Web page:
There are five species of salmon that travel up the Fraser River, starting with the springs (kings) that enter the river in early May and continue throughout the summer until late October. The sockeyes arrive next in late July and continue to run until the end of August. Next to arrive on odd number years (2013, 2015, 2017 etc.) are the pinks (humpys) - they arrive in the tens of millions in early September and run until early October. In early October the coho (silvers) arrive and run until late November. Early in October also welcomes the arrival of the chums (dog salmon) which will run until the end of November.
Also known as kings are the largest of the five salmon species, these big brutes range in size from 10 to 100 pounds in some rivers. So when you hook one you know you are in for a good fight. Spring fry hatch in early spring and usually stay in fresh water for between 12-18 months before migrating to the ocean where they spend from 1-8 years before returning to spawn. The females die between 1-4 weeks after they spawn but males have been known to live on and try to spawn again with a different mate.
Also known as red salmon, sockeye range in size from 4 to 12 pounds and are pound-for-pound one of the hardest fighting of the five salmon species. Sockeye salmon spawn in waterways that have a lake connected to it. The fry hatch in early spring and spend between 1 and 3 years in fresh water before migrating to the ocean where they live between 1 and 4 years at sea before returning to spawn, where they die soon after.
Also known as humpys, pinks average in size from 4 to 7 pounds in size, with some males getting a bit bigger pink salmon are the most abundant of the 5 salmon species returning in the millions on odd years 2015, 2017, 2019 etc….Pink fry hatch in early spring and then migrate to the ocean sometime between March and April when they quickly travel downstream to the ocean where they spend two years maturing before returning to their home rivers to spawn. Pinks die within days of spawning.
Also known as silvers, cohos range in size from 4 to 20 pounds with some males getting a bit bigger. Coho fry hatch in the early spring and migrate to the ocean between March and July where they will spend between 1 and 3 years at sea before returning to spawn. Coho have been known to live for weeks after spawning.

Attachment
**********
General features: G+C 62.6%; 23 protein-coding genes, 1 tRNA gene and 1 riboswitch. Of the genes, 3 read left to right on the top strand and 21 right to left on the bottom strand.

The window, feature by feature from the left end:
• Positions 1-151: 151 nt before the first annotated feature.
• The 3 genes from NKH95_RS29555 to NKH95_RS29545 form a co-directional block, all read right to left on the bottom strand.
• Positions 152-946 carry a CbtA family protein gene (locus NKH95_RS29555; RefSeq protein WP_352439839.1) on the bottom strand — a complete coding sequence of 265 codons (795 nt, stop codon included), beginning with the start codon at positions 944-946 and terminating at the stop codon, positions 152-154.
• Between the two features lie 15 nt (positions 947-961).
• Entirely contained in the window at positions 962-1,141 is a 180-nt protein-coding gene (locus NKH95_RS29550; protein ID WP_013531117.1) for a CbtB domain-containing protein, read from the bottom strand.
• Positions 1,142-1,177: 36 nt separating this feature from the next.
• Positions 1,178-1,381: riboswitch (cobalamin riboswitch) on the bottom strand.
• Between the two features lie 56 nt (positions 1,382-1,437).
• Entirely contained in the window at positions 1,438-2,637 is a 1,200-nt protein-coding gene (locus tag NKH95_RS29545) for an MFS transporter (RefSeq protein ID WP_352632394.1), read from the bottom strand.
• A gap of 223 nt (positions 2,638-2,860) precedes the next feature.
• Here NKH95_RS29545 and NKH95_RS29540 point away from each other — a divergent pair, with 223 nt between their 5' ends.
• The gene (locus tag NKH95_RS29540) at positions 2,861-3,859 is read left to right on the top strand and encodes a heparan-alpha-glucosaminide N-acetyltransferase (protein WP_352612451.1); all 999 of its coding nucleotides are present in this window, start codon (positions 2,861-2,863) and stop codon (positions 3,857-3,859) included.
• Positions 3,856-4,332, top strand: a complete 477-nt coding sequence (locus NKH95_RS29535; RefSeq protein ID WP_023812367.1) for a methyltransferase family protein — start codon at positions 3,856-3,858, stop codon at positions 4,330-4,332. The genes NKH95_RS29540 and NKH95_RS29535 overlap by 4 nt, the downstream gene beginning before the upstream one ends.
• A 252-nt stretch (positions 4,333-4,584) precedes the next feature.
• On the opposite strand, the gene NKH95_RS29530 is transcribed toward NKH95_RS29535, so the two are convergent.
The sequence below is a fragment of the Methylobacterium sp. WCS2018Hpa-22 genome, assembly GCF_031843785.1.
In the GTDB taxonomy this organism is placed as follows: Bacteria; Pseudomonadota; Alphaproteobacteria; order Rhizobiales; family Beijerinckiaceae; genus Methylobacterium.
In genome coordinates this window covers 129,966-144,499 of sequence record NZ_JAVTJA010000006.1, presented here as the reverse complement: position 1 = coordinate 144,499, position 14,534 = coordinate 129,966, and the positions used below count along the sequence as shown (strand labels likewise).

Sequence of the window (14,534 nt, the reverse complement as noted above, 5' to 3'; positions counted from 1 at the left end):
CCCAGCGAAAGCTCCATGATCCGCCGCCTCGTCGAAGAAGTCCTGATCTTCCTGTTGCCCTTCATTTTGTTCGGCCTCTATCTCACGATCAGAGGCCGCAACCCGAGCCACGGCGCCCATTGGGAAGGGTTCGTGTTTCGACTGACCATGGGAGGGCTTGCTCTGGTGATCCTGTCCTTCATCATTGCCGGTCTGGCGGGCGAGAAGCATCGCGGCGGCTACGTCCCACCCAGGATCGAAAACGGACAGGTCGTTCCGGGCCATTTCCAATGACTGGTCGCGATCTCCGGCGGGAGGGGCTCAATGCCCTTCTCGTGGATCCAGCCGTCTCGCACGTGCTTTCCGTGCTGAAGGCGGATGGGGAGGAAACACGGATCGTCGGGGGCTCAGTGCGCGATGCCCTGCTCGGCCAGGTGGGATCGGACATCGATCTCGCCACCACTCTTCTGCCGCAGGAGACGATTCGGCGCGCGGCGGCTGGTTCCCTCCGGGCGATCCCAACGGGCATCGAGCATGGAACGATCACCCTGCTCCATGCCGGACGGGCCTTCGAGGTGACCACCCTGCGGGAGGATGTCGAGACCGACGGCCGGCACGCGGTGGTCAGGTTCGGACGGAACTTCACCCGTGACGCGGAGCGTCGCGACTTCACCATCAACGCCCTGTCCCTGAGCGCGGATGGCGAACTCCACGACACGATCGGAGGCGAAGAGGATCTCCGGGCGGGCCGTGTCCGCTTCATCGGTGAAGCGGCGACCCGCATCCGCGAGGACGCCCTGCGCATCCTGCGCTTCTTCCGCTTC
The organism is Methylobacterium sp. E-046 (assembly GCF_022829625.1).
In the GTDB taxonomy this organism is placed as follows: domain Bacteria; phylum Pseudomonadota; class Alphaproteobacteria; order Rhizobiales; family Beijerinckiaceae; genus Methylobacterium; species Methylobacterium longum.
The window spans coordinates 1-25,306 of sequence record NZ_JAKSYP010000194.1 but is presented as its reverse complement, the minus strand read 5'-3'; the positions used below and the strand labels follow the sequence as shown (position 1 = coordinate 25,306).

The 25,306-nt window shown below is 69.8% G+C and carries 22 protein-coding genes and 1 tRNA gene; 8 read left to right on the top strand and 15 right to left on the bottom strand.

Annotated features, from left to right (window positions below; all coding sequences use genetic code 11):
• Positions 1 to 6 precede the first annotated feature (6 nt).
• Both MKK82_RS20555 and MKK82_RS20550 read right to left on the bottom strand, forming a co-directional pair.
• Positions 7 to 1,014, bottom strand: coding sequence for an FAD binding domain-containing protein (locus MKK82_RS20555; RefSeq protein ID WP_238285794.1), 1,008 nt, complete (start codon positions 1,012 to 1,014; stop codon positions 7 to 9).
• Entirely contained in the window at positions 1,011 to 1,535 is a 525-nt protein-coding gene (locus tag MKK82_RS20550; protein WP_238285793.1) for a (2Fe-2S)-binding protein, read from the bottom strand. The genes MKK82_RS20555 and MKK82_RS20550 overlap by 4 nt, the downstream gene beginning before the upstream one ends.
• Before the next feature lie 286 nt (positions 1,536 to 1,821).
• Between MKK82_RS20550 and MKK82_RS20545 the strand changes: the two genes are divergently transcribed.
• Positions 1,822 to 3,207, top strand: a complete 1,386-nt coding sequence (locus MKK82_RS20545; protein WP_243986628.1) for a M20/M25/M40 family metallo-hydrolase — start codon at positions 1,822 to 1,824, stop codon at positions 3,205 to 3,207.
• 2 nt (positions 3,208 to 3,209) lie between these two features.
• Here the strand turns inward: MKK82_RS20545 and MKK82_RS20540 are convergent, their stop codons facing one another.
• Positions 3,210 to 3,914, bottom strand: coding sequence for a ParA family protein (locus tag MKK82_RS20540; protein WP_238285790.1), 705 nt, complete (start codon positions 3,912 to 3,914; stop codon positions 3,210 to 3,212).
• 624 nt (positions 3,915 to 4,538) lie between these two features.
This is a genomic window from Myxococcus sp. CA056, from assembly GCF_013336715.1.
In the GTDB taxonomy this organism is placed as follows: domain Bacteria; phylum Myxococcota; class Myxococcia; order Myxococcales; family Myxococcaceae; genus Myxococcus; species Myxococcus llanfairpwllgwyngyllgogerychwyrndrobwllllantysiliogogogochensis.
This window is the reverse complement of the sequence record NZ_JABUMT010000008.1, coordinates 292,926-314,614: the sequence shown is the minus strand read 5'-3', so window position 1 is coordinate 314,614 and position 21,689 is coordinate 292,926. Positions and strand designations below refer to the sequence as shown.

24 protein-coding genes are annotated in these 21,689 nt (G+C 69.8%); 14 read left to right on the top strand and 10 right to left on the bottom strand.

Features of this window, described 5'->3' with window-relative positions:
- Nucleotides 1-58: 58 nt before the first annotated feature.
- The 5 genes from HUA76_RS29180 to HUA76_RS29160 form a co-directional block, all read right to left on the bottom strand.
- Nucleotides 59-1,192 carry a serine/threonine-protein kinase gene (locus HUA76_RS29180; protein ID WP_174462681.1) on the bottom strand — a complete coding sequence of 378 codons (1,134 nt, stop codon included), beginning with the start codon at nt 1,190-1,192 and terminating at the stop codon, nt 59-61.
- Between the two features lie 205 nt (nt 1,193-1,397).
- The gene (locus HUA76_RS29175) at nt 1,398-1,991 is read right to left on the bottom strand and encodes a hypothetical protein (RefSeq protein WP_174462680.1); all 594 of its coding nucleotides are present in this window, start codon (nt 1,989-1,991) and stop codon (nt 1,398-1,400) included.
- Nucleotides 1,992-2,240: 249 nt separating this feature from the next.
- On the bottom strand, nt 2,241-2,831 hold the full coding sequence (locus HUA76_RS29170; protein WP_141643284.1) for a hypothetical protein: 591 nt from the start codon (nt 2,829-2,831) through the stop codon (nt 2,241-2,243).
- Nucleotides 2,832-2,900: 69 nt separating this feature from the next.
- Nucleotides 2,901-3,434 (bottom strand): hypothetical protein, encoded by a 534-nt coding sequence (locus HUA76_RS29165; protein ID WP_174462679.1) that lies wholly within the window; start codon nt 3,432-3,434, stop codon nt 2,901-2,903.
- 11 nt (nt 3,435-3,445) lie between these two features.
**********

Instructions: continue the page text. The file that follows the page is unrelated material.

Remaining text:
Also known as dog salmon, chums range in size from 8 to 20 pounds with some males getting much bigger. Chums are probably the hardest fighting of the 5 species of salmon that return to the Fraser River and its tributaries every year. Chum fry hatch in early spring and migrate out to sea between March and July where they will spend between 1 and 3 years maturing in the ocean traveling many miles and covering long distances before they return in the late fall to spawn and die a few weeks later.
Range in size from 5 to 20 pounds with some getting much bigger, are the most elusive of the species we fish for. Steelhead fry hatch in late spring, and some stay in fresh water their whole lives and are known as rainbow trout. The ones that migrate to the ocean are called steelhead and get much bigger than the ones that stay in fresh water. Steelhead will spend up to 3 years in the ocean before returning to spawn in their home river.
We are lucky to live in beautiful scenic British Columbia where we have a world class fishery fishing for the world famous Kamloops rainbow trout. Two hours east of Chilliwack there are hundreds of pristine lakes full of rainbow trout ranging in size from 1 to 12 pounds. Kamloops rainbow trout are caught using trolling gear or by casting a fly. Trout are fished from ice off in early April to late November when the ice comes back.
Living in the Fraser and Harrison rivers year-round, sturgeon range in size 1-14 foot in length and can reach weights of over 1000 lbs. When you catch a sturgeon you better be ready for an epic battle of a lifetime. Known for their brute strength and hard pulling ability, sturgeon will often jump clear out of the water when hooked and believe me it is an amazing sight to see when that happens. So if its sturgeon you’re after book one of our sturgeon adventures and have a trip you will never forget. Best time to fish sturgeon is from early March to late November.
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